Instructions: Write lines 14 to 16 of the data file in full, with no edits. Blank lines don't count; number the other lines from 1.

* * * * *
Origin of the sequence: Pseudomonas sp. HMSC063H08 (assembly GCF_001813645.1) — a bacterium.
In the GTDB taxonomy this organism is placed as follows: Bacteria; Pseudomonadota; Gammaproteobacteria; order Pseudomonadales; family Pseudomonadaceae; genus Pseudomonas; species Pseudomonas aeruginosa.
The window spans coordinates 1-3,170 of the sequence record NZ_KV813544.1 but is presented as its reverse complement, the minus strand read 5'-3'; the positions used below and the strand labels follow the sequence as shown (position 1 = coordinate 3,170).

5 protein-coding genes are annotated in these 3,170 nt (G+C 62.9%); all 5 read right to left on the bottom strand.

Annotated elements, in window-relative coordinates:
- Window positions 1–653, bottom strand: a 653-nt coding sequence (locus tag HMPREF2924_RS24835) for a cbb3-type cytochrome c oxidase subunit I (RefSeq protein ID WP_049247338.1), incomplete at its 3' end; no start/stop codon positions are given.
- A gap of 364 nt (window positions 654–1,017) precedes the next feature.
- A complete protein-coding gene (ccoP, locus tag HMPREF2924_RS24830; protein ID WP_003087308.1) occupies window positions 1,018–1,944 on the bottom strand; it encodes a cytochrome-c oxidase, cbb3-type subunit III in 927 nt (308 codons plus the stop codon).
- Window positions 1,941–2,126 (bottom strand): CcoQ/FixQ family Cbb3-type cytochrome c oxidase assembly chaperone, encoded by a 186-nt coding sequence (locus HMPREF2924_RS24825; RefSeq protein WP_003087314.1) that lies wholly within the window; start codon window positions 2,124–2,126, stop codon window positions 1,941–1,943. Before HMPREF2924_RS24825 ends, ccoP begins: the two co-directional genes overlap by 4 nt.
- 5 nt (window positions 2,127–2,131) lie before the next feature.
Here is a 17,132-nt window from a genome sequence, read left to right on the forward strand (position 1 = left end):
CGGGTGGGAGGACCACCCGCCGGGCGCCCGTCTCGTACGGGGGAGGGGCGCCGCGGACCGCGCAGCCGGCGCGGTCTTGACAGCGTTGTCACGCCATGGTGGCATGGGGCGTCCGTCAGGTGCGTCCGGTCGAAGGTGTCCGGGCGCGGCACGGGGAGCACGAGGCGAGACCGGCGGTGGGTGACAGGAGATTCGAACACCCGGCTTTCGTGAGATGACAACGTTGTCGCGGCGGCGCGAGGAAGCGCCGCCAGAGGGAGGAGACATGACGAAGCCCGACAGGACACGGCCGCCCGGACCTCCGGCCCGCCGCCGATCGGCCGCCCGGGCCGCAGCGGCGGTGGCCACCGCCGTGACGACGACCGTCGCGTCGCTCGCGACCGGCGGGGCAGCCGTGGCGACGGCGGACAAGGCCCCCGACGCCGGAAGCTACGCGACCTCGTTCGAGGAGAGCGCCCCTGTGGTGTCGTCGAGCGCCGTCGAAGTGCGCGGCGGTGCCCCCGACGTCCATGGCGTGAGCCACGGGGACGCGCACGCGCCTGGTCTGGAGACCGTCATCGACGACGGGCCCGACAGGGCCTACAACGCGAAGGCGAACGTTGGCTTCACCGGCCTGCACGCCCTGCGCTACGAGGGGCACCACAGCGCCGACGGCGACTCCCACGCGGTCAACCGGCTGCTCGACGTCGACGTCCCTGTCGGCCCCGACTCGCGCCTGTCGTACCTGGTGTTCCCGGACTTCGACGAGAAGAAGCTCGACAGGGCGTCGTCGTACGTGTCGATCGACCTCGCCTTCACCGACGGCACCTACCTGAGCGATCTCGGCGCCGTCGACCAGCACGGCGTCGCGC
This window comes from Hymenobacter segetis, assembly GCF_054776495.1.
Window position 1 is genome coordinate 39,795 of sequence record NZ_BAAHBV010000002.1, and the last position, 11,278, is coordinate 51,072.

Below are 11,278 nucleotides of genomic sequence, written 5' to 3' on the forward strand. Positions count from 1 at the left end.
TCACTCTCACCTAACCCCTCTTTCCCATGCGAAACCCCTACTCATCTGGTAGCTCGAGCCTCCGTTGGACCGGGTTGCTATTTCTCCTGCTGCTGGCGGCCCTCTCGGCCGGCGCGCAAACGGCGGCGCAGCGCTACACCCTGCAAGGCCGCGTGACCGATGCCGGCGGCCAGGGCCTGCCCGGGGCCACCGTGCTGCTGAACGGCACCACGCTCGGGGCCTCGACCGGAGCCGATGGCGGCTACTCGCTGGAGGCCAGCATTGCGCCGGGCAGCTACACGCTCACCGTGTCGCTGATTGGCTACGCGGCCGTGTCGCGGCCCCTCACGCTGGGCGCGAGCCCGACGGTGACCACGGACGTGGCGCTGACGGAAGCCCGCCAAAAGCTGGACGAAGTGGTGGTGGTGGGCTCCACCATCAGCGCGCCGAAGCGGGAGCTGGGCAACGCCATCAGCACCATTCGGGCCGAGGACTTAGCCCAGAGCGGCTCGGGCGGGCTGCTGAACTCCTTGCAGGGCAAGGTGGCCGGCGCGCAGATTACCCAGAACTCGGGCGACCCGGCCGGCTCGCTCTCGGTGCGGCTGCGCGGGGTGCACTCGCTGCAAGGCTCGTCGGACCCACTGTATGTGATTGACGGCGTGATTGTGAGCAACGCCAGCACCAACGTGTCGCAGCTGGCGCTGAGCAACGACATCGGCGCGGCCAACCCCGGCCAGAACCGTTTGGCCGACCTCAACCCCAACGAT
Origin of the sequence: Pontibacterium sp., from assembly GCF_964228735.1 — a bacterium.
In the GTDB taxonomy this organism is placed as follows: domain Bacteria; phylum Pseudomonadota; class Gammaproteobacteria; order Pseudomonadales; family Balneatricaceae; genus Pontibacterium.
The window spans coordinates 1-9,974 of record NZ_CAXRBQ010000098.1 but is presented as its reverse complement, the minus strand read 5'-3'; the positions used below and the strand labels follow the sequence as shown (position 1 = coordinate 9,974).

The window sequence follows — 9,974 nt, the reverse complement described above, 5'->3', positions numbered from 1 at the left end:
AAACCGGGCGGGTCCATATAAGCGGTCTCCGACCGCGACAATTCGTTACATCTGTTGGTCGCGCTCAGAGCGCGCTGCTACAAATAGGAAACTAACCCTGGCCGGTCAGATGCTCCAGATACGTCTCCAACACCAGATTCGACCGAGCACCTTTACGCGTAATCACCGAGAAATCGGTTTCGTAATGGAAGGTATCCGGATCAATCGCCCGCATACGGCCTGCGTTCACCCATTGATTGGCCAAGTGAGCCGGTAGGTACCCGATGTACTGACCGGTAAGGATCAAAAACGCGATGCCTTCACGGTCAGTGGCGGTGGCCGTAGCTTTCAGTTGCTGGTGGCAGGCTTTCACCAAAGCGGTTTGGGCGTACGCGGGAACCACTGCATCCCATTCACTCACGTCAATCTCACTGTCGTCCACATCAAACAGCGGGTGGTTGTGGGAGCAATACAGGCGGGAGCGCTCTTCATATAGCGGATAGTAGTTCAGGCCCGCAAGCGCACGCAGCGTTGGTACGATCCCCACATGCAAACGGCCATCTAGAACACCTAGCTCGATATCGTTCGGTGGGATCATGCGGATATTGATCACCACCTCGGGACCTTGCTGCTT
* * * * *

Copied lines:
Window position 1 is genome coordinate 39,795 of sequence record NZ_BAAHBV010000002.1, and the last position, 11,278, is coordinate 51,072.

Below are 11,278 nucleotides of genomic sequence, written 5' to 3' on the forward strand. Positions count from 1 at the left end.
TCACTCTCACCTAACCCCTCTTTCCCATGCGAAACCCCTACTCATCTGGTAGCTCGAGCCTCCGTTGGACCGGGTTGCTATTTCTCCTGCTGCTGGCGGCCCTCTCGGCCGGCGCGCAAACGGCGGCGCAGCGCTACACCCTGCAAGGCCGCGTGACCGATGCCGGCGGCCAGGGCCTGCCCGGGGCCACCGTGCTGCTGAACGGCACCACGCTCGGGGCCTCGACCGGAGCCGATGGCGGCTACTCGCTGGAGGCCAGCATTGCGCCGGGCAGCTACACGCTCACCGTGTCGCTGATTGGCTACGCGGCCGTGTCGCGGCCCCTCACGCTGGGCGCGAGCCCGACGGTGACCACGGACGTGGCGCTGACGGAAGCCCGCCAAAAGCTGGACGAAGTGGTGGTGGTGGGCTCCACCATCAGCGCGCCGAAGCGGGAGCTGGGCAACGCCATCAGCACCATTCGGGCCGAGGACTTAGCCCAGAGCGGCTCGGGCGGGCTGCTGAACTCCTTGCAGGGCAAGGTGGCCGGCGCGCAGATTACCCAGAACTCGGGCGACCCGGCCGGCTCGCTCTCGGTGCGGCTGCGCGGGGTGCACTCGCTGCAAGGCTCGTCGGACCCACTGTATGTGATTGACGGCGTGATTGTGAGCAACGCCAGCACCAACGTGTCGCAGCTGGCGCTGAGCAACGACATCGGCGCGGCCAACCCCGGCCAGAACCGTTTGGCCGACCTCAACCCCAACGAT